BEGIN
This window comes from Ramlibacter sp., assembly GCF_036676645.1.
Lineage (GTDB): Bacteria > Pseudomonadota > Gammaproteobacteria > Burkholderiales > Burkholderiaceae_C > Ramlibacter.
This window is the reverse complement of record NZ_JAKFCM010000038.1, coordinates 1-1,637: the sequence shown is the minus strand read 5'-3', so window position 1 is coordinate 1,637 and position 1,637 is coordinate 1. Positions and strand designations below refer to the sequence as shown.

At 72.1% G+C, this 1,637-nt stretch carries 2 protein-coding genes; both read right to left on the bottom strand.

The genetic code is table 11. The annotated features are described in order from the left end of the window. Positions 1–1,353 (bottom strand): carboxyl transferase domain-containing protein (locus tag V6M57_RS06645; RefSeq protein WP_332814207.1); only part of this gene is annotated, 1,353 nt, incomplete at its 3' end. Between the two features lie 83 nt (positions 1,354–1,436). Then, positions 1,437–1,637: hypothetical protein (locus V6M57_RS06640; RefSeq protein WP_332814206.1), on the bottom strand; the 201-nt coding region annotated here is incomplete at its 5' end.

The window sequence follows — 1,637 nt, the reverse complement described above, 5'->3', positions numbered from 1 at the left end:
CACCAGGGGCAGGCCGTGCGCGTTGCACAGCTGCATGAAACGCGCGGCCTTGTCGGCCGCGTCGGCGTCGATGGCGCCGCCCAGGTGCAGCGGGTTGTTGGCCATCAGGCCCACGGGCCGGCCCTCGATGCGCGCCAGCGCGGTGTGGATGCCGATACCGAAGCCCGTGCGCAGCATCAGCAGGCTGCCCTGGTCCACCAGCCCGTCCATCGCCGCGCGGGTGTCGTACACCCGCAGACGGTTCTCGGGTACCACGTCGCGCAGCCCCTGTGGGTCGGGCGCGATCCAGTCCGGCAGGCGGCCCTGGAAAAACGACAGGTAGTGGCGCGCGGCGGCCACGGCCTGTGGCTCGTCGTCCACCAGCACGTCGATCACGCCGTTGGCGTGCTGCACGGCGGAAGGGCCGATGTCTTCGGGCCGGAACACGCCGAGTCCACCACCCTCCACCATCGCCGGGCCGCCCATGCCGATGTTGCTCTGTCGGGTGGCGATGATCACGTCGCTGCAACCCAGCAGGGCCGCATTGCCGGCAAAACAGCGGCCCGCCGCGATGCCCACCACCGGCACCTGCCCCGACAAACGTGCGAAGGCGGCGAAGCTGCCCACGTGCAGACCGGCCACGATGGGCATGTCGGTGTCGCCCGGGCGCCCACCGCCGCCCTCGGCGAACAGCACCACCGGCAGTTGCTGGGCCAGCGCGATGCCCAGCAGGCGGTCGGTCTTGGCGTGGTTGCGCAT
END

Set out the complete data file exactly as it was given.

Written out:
This window comes from Ramlibacter sp., assembly GCF_036676645.1.
Lineage (GTDB): Bacteria > Pseudomonadota > Gammaproteobacteria > Burkholderiales > Burkholderiaceae_C > Ramlibacter.
This window is the reverse complement of record NZ_JAKFCM010000038.1, coordinates 1-1,637: the sequence shown is the minus strand read 5'-3', so window position 1 is coordinate 1,637 and position 1,637 is coordinate 1. Positions and strand designations below refer to the sequence as shown.

At 72.1% G+C, this 1,637-nt stretch carries 2 protein-coding genes; both read right to left on the bottom strand.

The genetic code is table 11. The annotated features are described in order from the left end of the window. Positions 1–1,353 (bottom strand): carboxyl transferase domain-containing protein (locus tag V6M57_RS06645; RefSeq protein WP_332814207.1); only part of this gene is annotated, 1,353 nt, incomplete at its 3' end. Between the two features lie 83 nt (positions 1,354–1,436). Then, positions 1,437–1,637: hypothetical protein (locus V6M57_RS06640; RefSeq protein WP_332814206.1), on the bottom strand; the 201-nt coding region annotated here is incomplete at its 5' end.

The window sequence follows — 1,637 nt, the reverse complement described above, 5'->3', positions numbered from 1 at the left end:
CACCAGGGGCAGGCCGTGCGCGTTGCACAGCTGCATGAAACGCGCGGCCTTGTCGGCCGCGTCGGCGTCGATGGCGCCGCCCAGGTGCAGCGGGTTGTTGGCCATCAGGCCCACGGGCCGGCCCTCGATGCGCGCCAGCGCGGTGTGGATGCCGATACCGAAGCCCGTGCGCAGCATCAGCAGGCTGCCCTGGTCCACCAGCCCGTCCATCGCCGCGCGGGTGTCGTACACCCGCAGACGGTTCTCGGGTACCACGTCGCGCAGCCCCTGTGGGTCGGGCGCGATCCAGTCCGGCAGGCGGCCCTGGAAAAACGACAGGTAGTGGCGCGCGGCGGCCACGGCCTGTGGCTCGTCGTCCACCAGCACGTCGATCACGCCGTTGGCGTGCTGCACGGCGGAAGGGCCGATGTCTTCGGGCCGGAACACGCCGAGTCCACCACCCTCCACCATCGCCGGGCCGCCCATGCCGATGTTGCTCTGTCGGGTGGCGATGATCACGTCGCTGCAACCCAGCAGGGCCGCATTGCCGGCAAAACAGCGGCCCGCCGCGATGCCCACCACCGGCACCTGCCCCGACAAACGTGCGAAGGCGGCGAAGCTGCCCACGTGCAGACCGGCCACGATGGGCATGTCGGTGTCGCCCGGGCGCCCACCGCCGCCCTCGGCGAACAGCACCACCGGCAGTTGCTGGGCCAGCGCGATGCCCAGCAGGCGGTCGGTCTTGGCGTGGTTGCGCAT